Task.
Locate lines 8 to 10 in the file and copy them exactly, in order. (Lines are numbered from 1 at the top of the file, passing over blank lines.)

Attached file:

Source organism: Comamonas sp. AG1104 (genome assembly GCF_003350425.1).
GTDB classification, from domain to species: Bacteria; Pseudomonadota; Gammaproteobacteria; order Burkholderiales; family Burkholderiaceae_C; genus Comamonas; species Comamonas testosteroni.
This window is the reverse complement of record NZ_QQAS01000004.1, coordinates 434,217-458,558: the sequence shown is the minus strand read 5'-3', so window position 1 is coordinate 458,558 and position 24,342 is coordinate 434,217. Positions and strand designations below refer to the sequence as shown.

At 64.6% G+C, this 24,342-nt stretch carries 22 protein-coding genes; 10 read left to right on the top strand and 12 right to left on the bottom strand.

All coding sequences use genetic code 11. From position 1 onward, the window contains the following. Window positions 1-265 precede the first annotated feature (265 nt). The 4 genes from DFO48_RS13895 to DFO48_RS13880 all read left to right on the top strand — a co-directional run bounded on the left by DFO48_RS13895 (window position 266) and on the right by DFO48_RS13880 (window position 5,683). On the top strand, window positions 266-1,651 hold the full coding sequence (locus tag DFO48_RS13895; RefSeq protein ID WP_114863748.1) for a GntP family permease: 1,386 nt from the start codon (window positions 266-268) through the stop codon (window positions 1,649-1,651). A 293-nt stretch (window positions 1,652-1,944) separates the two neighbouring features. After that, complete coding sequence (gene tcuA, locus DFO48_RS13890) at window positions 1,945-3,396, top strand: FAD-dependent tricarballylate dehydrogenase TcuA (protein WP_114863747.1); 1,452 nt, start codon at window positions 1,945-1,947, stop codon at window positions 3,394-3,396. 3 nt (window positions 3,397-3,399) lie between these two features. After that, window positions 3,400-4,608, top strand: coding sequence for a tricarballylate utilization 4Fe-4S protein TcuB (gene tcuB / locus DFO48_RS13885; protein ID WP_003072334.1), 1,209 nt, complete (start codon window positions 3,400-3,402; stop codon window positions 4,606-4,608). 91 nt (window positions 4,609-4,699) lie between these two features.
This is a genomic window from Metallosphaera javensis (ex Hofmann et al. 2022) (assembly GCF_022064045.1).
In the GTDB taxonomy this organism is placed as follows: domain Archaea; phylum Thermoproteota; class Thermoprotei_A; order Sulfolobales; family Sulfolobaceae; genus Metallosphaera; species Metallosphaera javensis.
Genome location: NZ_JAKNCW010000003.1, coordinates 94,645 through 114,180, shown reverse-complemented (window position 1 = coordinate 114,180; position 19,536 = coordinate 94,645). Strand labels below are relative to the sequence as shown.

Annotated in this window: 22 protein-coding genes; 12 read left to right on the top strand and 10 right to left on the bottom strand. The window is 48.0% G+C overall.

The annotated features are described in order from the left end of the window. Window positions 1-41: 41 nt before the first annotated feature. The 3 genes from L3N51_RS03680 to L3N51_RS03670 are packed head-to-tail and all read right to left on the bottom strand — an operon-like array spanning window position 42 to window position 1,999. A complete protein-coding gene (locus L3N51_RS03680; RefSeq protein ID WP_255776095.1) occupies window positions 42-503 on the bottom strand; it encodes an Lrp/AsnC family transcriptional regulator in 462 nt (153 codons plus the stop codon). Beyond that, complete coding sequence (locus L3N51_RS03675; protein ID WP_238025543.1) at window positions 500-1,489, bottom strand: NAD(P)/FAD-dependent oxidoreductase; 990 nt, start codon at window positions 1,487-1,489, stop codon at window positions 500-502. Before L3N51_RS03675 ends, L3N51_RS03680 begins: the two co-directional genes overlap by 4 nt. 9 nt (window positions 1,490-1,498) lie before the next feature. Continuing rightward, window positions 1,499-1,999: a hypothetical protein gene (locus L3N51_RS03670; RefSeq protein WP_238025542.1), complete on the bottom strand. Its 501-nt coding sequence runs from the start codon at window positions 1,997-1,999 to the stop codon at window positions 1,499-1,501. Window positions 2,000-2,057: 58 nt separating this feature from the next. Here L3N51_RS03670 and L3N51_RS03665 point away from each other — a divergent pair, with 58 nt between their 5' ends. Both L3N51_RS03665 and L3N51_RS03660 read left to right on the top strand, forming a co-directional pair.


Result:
Genome location: NZ_JAKNCW010000003.1, coordinates 94,645 through 114,180, shown reverse-complemented (window position 1 = coordinate 114,180; position 19,536 = coordinate 94,645). Strand labels below are relative to the sequence as shown.

Annotated in this window: 22 protein-coding genes; 12 read left to right on the top strand and 10 right to left on the bottom strand. The window is 48.0% G+C overall.

The annotated features are described in order from the left end of the window. Window positions 1-41: 41 nt before the first annotated feature. The 3 genes from L3N51_RS03680 to L3N51_RS03670 are packed head-to-tail and all read right to left on the bottom strand — an operon-like array spanning window position 42 to window position 1,999. A complete protein-coding gene (locus L3N51_RS03680; RefSeq protein ID WP_255776095.1) occupies window positions 42-503 on the bottom strand; it encodes an Lrp/AsnC family transcriptional regulator in 462 nt (153 codons plus the stop codon). Beyond that, complete coding sequence (locus L3N51_RS03675; protein ID WP_238025543.1) at window positions 500-1,489, bottom strand: NAD(P)/FAD-dependent oxidoreductase; 990 nt, start codon at window positions 1,487-1,489, stop codon at window positions 500-502. Before L3N51_RS03675 ends, L3N51_RS03680 begins: the two co-directional genes overlap by 4 nt. 9 nt (window positions 1,490-1,498) lie before the next feature. Continuing rightward, window positions 1,499-1,999: a hypothetical protein gene (locus L3N51_RS03670; RefSeq protein WP_238025542.1), complete on the bottom strand. Its 501-nt coding sequence runs from the start codon at window positions 1,997-1,999 to the stop codon at window positions 1,499-1,501. Window positions 2,000-2,057: 58 nt separating this feature from the next. Here L3N51_RS03670 and L3N51_RS03665 point away from each other — a divergent pair, with 58 nt between their 5' ends. Both L3N51_RS03665 and L3N51_RS03660 read left to right on the top strand, forming a co-directional pair.